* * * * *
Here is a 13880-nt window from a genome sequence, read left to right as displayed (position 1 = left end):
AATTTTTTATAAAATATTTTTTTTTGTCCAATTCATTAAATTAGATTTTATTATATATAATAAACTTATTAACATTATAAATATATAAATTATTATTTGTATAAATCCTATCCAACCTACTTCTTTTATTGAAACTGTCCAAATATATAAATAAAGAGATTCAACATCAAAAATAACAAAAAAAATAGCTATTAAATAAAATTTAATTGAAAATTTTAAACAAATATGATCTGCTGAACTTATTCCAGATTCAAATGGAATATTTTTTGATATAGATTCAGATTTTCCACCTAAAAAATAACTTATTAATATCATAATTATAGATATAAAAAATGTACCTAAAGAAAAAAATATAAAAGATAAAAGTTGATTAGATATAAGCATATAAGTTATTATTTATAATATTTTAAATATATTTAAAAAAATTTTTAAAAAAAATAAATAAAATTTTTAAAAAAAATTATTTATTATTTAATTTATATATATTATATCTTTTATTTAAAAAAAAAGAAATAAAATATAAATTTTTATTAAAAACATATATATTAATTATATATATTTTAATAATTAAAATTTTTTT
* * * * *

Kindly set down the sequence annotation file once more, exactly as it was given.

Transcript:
Here is a 13880-nt window from a genome sequence, read left to right as displayed (position 1 = left end):
AATTTTTTATAAAATATTTTTTTTTGTCCAATTCATTAAATTAGATTTTATTATATATAATAAACTTATTAACATTATAAATATATAAATTATTATTTGTATAAATCCTATCCAACCTACTTCTTTTATTGAAACTGTCCAAATATATAAATAAAGAGATTCAACATCAAAAATAACAAAAAAAATAGCTATTAAATAAAATTTAATTGAAAATTTTAAACAAATATGATCTGCTGAACTTATTCCAGATTCAAATGGAATATTTTTTGATATAGATTCAGATTTTCCACCTAAAAAATAACTTATTAATATCATAATTATAGATATAAAAAATGTACCTAAAGAAAAAAATATAAAAGATAAAAGTTGATTAGATATAAGCATATAAGTTATTATTTATAATATTTTAAATATATTTAAAAAAATTTTTAAAAAAAATAAATAAAATTTTTAAAAAAAATTATTTATTATTTAATTTATATATATTATATCTTTTATTTAAAAAAAAAGAAATAAAATATAAATTTTTATTAAAAACATATATATTAATTATATATATTTTAATAATTAAAATTTTTTT